Super Natural (Jorge Jerome, 2022, Portugal). A non-narrative piece that moves around the island of Madeira with a variety of differently-abled performers in full bloom – a tactic not without a handful of startling moments.

Phi 1.618 (Theodore Ushev, 2022, Bulgaria/Canada). The first live-action feature from the Oscar-nominated, Bulgarian-born, Montreal-based animator. The zany sci-fi trappings are very much in the Terry Gilliam mode, and so is the humor.

Desvio de Noche (Ariana Falardeau St.-Amour, Paul Chotel, 2022, Mexico/Canada). The thread of story is peculiar, but the world evoked by this Mexico-shot feature is persuasive and mysterious.

Soft (Joseph Amenta, 2022, Canada). Another astounding child performance (by Matteus Lunot, a Mickey Rooney-like dynamo) fuels this tale of queer kids in Toronto, at loose and at risk.

Jerk (Gisele Vienne, 2022, France). Almost impossible to actually recommend this harrowing 60-minute adaptation of a one-man stage play, a monologue about a psychopath recalling his experiences in sexual torture and murder. At the same time, the actor (and puppeteer) who occupies center stage, Jonathan Capdevielle, is a brilliant performer, and his presence is remarkable. But please, let me forget this one.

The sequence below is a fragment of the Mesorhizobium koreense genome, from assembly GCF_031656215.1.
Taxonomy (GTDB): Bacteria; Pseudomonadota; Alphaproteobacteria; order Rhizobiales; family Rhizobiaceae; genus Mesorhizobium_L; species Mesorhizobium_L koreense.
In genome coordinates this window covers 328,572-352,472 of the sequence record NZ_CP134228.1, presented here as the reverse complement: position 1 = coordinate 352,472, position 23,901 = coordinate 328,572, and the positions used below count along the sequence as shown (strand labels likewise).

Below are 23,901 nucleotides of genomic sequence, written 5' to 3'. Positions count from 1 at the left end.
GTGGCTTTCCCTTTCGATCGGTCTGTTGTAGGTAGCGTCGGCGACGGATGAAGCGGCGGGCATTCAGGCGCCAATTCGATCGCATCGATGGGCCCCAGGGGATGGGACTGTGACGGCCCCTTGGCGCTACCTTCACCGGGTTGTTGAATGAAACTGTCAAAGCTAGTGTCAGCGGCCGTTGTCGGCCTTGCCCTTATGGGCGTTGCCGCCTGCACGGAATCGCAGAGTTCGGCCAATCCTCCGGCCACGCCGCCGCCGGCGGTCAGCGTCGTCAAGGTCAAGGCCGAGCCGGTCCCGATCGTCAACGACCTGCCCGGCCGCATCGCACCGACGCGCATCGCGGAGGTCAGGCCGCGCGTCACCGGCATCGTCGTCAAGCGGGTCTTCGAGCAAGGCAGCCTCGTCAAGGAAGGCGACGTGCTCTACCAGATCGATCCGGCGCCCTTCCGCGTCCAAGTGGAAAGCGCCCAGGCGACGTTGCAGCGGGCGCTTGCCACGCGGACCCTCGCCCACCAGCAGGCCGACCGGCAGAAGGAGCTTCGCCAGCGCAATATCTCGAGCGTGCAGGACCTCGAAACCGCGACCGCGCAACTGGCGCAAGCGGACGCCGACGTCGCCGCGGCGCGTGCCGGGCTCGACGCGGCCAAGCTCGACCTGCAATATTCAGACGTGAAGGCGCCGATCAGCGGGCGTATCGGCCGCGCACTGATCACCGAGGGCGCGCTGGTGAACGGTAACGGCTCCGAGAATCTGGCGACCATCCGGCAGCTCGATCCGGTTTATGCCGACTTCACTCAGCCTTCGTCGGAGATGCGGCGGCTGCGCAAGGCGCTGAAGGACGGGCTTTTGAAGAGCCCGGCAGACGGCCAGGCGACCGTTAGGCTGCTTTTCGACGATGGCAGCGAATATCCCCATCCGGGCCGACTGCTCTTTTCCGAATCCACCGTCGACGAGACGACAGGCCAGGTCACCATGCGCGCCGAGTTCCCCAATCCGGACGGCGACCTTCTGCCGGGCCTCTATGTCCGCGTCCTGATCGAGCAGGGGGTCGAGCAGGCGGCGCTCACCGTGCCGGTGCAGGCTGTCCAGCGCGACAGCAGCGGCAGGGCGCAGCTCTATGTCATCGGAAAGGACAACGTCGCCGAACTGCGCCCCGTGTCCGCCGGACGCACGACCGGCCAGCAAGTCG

Movie Diary 10/17/2022

Well, so, I was in Montreal for the Festival du Nouveau Cinema last week, on the FIPRESCI jury. We saw fifteen movies in our competition, so I may run out of energy to put them down in one post. Here’s a few of them, beginning with our winner.